I wasn’t shocked, but pleased. And I don’t see why this should be called “stealing.” Is there a law of nature that says a bee has a right to nectar only if he pollinates the flower at the same time? Have the tubular flowers filed a complaint about the theft?
Last year I was trying to identify a strange-looking wasp, and I browsed entomology sites to no avail. Entomologists can’t even keep the thousands of species straight, and we common people who deal with insects our whole lives have strong and conflicting beliefs about their names and identities. I realized back then that wasps were a low priority for me; I’m sorry to say that I even hate some of them. But I feel otherwise about bees. Here is a photo from the U.S. Forest Service showing the smallest bee with the largest bee:
It is the Perdita minima on the head of a female carpenter bee. Wasps and bees, along with ants, are among the members of the Order Hymenoptera, but wasps are not bees any more than ants are bees. The first very readable paragraphs on this site I found helpful in refreshing my own memory on these creatures: Bees, Wasps, and Ants.
The tribe to which the 250 species of bumblebees belong is called Bombini. Isn’t that cute?
Okay, enough entomology for today. Here is that flower I promised you. It is my Belle of India jasmine that Soldier and Joy gave me for Christmas one year. It’s taken me a while to figure out how to make it happy, but now it is healthy and blooming and so sweet! I wonder if any Bombini will come by for a taste?
What I have is a small lavender-and-bee gallery for you. My 26 lavender plants in the back garden are all blooming now, and the bees have arrived by the scores to drink from those flowers, and teucrium in the front. Mostly the teucrium – goodness, that stuff is popular! I’m glad I have two long hedges of it. But we’ll start in the back:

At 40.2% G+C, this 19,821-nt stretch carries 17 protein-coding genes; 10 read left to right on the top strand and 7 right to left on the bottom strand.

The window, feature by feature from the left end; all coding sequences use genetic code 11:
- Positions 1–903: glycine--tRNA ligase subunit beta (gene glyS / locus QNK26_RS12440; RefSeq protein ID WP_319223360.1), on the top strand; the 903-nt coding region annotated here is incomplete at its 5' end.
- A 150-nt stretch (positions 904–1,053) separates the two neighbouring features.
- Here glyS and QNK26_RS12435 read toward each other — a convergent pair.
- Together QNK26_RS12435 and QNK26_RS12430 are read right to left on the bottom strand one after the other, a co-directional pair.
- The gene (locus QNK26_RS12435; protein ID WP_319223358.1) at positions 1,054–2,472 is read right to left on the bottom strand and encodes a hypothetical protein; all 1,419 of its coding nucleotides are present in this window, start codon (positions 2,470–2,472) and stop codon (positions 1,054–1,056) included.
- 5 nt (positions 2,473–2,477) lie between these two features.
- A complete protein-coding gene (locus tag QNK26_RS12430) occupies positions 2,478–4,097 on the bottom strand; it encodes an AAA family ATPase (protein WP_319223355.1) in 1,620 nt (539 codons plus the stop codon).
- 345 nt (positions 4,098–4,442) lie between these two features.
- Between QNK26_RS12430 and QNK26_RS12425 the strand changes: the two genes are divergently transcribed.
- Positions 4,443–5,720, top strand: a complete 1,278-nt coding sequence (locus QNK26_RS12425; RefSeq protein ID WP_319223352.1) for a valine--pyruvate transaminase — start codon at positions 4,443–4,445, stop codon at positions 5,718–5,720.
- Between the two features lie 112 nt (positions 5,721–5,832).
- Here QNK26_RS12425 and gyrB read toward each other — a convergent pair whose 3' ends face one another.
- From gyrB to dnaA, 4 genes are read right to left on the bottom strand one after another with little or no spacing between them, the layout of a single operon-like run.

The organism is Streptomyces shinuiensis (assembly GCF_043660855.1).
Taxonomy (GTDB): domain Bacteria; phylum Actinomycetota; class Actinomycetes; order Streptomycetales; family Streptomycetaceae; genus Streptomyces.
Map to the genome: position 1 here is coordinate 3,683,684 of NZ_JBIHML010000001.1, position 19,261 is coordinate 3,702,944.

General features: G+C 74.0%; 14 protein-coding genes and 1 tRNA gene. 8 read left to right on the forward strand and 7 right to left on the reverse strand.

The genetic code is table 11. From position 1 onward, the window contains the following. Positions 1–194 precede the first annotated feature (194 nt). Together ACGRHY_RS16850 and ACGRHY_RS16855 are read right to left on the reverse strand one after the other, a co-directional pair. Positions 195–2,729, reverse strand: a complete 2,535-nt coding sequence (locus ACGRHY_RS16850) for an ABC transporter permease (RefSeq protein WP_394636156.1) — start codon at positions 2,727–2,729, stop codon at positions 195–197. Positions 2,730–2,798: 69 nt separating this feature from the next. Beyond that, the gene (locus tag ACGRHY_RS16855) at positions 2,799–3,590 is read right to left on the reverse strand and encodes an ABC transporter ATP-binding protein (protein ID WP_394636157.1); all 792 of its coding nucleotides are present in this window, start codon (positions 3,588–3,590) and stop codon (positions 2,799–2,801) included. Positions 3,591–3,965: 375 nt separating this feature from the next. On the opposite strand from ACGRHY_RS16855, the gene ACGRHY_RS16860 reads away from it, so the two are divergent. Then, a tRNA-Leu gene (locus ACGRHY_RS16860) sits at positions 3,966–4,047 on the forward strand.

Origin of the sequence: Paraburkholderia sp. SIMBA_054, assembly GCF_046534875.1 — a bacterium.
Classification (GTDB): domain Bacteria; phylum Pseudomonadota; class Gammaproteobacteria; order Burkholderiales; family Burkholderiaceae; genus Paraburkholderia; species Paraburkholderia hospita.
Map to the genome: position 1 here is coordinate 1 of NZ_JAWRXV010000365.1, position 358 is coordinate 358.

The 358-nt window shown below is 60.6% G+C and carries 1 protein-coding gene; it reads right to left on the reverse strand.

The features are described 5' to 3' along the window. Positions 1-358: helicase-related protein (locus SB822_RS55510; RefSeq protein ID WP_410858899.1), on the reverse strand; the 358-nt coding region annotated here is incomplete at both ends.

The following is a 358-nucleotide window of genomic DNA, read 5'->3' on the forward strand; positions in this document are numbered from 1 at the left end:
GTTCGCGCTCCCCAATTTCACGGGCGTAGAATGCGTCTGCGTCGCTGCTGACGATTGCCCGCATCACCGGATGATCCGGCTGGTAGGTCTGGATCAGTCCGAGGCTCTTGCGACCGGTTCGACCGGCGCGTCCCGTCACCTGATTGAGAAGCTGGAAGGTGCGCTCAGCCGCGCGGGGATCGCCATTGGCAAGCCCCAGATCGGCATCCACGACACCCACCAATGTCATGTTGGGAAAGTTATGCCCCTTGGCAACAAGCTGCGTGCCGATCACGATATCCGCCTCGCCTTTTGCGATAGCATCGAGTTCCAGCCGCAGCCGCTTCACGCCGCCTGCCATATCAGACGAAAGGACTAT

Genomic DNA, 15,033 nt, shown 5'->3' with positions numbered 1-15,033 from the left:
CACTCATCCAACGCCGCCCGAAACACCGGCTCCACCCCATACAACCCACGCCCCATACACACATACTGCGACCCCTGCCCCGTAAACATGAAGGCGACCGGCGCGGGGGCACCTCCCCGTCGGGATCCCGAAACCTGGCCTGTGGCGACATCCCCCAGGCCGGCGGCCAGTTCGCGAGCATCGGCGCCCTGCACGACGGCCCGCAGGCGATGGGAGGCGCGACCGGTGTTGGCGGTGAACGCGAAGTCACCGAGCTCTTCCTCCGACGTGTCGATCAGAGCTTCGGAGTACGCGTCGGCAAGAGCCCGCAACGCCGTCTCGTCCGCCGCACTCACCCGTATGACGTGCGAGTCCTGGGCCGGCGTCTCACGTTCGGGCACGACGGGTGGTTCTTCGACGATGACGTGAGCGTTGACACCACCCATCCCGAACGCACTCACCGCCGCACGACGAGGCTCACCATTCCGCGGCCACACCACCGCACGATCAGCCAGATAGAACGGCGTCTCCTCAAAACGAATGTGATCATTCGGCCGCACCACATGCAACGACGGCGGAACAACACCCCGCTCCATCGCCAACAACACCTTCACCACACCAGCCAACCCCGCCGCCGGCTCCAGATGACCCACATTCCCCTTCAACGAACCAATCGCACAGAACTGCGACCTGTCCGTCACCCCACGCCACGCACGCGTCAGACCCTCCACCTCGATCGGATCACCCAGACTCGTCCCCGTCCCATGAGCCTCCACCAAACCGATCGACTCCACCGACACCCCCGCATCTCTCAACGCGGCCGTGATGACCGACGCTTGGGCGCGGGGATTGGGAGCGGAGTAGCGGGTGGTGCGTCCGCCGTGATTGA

Those are new olive leaves with lavender in the background.
Now we’ll just meander out to the front yard…
I whittled my teucrium-crazy bees down to three favorites. That’s the best I could do!
Our California hills start turning golden crisp even before the rainy season ends. When a bright wildflower pops out in contrast it seems a little miracle, especially when it’s as exquisite as Elegant Brodiaea:
Brodiaea elegans was one of the wildflowers I saw this month on my two walks with a friend. But the photo above is from the same week, five years ago, with a different friend, same county. I must have taken it with an actual camera, before I started using my phone’s camera exclusively. I had a difficult time getting a good shot this time. This one I settled on from recently is not as clear:
I also saw Mariposa Lilies again, many of them dotting the slopes on one side of the path…
And other places, California poppies:
This pretty flower with a pretty name might be brand new to me; I don’t have a previous photo of it in my files. My Seek app helped me to identify Ithuriel’s Spear:
Winecup Clarkia, Clarkia purpurea, also is not familiar:
…but I have one of Pippin’s photos of it in my files, taken in California on Mount Diablo:
They have loosened restrictions on the county parks, so I’m hoping to visit others in the next weeks, and to discover a few later wildflowers along the trail.